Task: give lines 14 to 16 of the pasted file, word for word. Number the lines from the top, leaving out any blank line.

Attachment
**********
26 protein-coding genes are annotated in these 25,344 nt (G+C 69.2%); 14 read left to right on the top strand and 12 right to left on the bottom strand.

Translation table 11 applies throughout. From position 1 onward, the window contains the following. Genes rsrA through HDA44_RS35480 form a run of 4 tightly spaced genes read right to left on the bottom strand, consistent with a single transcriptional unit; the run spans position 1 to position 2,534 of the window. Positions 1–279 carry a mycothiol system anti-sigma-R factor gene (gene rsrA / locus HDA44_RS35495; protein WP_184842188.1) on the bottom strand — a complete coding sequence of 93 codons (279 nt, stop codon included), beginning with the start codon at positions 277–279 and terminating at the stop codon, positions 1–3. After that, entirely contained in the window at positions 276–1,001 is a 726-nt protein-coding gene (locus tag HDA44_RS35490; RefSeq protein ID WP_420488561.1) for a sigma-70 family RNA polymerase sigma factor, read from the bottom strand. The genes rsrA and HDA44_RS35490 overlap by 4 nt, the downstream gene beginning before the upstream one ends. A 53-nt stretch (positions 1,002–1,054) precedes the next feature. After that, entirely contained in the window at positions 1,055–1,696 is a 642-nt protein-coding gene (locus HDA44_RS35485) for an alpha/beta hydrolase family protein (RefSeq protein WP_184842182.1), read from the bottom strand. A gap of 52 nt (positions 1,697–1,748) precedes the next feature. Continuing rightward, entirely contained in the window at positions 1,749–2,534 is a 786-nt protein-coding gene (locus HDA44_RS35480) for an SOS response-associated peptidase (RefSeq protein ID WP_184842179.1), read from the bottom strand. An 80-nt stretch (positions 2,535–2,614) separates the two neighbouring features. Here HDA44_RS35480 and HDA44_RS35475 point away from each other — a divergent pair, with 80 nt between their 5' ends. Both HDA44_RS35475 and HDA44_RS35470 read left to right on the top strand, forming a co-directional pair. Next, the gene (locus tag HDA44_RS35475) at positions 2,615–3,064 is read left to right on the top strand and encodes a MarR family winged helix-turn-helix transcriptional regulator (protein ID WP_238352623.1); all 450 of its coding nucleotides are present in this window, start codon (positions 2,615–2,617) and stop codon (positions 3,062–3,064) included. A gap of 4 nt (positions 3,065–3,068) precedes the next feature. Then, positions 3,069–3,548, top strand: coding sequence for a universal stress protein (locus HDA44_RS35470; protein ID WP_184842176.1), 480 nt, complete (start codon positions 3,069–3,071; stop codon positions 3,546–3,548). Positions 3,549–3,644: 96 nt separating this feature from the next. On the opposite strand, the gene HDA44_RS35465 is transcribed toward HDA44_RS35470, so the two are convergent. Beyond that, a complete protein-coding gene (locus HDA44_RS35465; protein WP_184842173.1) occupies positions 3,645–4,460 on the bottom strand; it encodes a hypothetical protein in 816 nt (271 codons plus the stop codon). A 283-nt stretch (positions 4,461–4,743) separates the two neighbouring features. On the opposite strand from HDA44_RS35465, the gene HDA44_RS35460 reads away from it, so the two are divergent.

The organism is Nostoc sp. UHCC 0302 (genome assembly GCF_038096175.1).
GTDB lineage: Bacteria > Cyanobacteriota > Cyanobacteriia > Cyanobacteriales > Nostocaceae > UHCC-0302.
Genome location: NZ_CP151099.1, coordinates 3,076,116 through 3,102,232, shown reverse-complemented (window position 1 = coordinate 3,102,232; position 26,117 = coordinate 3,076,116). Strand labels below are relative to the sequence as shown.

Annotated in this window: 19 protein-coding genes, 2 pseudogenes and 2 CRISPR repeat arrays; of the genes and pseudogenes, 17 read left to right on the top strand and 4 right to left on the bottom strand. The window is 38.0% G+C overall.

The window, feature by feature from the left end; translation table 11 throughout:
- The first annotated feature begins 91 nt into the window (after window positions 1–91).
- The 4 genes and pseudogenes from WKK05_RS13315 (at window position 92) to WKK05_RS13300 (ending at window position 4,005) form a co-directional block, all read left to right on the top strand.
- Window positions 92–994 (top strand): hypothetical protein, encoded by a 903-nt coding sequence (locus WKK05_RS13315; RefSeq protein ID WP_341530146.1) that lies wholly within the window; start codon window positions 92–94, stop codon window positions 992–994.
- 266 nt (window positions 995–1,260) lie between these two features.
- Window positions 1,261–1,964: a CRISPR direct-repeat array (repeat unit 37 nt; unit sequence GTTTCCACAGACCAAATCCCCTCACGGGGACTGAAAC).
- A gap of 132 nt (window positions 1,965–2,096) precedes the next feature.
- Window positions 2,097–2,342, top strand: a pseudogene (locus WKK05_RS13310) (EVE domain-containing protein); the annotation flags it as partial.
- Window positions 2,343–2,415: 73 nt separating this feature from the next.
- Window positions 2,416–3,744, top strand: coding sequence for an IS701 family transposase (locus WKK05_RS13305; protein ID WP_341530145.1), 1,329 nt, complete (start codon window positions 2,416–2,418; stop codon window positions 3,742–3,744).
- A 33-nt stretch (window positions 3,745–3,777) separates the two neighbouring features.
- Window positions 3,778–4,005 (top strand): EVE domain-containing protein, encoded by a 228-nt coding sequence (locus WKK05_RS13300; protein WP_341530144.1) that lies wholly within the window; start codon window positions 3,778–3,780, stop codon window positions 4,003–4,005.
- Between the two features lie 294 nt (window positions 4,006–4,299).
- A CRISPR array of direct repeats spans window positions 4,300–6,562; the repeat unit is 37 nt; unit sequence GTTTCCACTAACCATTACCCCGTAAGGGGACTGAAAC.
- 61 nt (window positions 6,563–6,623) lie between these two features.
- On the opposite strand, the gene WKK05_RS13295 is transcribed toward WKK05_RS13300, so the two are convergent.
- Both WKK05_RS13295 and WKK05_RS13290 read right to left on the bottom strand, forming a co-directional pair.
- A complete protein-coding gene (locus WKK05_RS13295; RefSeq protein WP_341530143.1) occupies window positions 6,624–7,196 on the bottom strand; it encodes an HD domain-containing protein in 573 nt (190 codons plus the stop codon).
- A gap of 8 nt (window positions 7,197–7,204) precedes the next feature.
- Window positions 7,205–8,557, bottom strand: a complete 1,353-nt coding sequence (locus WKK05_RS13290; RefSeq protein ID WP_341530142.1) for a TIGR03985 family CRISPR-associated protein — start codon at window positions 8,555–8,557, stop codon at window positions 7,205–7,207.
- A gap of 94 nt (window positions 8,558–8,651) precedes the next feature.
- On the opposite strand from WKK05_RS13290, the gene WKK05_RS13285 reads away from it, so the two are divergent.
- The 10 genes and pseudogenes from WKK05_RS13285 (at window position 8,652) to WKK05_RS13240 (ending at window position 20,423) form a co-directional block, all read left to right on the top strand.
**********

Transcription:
- Window positions 2,097–2,342, top strand: a pseudogene (locus WKK05_RS13310) (EVE domain-containing protein); the annotation flags it as partial.
- Window positions 2,343–2,415: 73 nt separating this feature from the next.
- Window positions 2,416–3,744, top strand: coding sequence for an IS701 family transposase (locus WKK05_RS13305; protein ID WP_341530145.1), 1,329 nt, complete (start codon window positions 2,416–2,418; stop codon window positions 3,742–3,744).